What is communication? Well, the short answer is complex. Of course, on the surface it all seems so straightforward; we express ourselves to others and they just 'get it'. Yeah right! If that is your experience congratulations; what is communication is a question you don't need to spend too much time considering.
For the rest of us, the challenge is neatly summed up by my favourite, and most used quotation by Irish author and playwright George Bernard Shaw.
Many of us think we are great communicators and that our messages hit home; we believe people hang on our every word, understand exactly what we are saying, and how we would like them to respond. The reality is frequently quite different.
So, what is communication? One definition would be: “any act by which one person gives to or receives from another person information about that person's needs, desires, perceptions, knowledge, or affective states". The first thing to notice in this description is the phrase 'any act'. Communication is not just about our words, it is about everything we are doing when communicating.
I often think of people as computers in the sense that we all have a base operating system: for example a great many computers have a Microsoft base operating system such as windows. In people our base system does things like keeping our heart beating, lungs working, deciding on fight or flight in difficult situations.
A computer then has many different applications sitting on top of its base system, and guess what - so do we as people. We have a wide variety of different applications that mean we process our experiences, and information very differently. Some of us zoom straight into the detail, others prefer concepts and general ideas, some like data and facts, others like a more feelings and emotional based approach. The list of differences goes on and on. This is partly what drives the complexity.
The communication trap is this: we tend to communicate using our preferences, our applications and assume that others will find it easy to understand. If they happen to share a lot of similar applications with us, they might just get it. Yet the probability is they will either have to work a lot harder to understand our message, or will misunderstand and effectively corrupt the message. You know how frustrating it can be sending attachments to people who are using different applications to you. The attachment is either not displayed quite right and sometimes the receiver simply can't open the file.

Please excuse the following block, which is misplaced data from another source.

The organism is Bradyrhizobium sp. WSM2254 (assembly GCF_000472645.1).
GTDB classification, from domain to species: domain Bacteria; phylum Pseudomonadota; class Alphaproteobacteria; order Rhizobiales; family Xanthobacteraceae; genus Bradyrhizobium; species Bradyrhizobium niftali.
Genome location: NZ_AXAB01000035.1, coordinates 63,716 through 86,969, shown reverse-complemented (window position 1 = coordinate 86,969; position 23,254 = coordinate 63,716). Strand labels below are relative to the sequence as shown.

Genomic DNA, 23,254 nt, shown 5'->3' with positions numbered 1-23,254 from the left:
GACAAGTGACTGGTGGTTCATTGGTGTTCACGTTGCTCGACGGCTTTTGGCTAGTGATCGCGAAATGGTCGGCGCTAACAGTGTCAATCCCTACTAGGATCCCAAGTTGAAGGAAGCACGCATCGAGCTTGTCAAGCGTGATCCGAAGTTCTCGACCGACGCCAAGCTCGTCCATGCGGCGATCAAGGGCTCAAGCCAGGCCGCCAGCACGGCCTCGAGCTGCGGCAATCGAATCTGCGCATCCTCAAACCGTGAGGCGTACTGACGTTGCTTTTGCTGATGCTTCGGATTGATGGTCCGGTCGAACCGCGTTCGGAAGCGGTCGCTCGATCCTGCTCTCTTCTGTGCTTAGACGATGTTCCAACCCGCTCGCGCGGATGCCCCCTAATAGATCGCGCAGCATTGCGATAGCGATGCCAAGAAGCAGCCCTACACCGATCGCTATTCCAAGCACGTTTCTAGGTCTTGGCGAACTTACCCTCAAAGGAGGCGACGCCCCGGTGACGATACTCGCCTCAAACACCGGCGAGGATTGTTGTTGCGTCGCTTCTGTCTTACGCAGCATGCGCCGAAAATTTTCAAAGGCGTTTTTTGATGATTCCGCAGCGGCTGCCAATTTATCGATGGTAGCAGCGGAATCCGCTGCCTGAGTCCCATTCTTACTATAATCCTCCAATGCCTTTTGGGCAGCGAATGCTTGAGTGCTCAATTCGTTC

The second thing to notice about the definition: we are always communicating. It is constant. As a result of this, people are also constantly receiving and interpreting information from us. Messages get corrupted or misunderstood when that interpretation varies, often quite widely from our intended message. To get our key messages received and understood it is important that our non-verbal signals are in line with our words. People pay far more attention to what they are seeing rather then what they are hearing. Without words, communicating is your real meaning is tough, but if your non verbal messages are not aligned the receiver is much more likely to go with what they are seeing.
Well it's an often under rated skill. Good communicators get their ideas heard, make an impact and achieve. Strong communication skills help in all aspects of our lives, whether at work, at play or in our relationships. Building good communication skills is something we should be focusing on regularly.
Richard Lock: International trainer, speaker,and coach helping businesses and individuals learn the secrets of effective communication.
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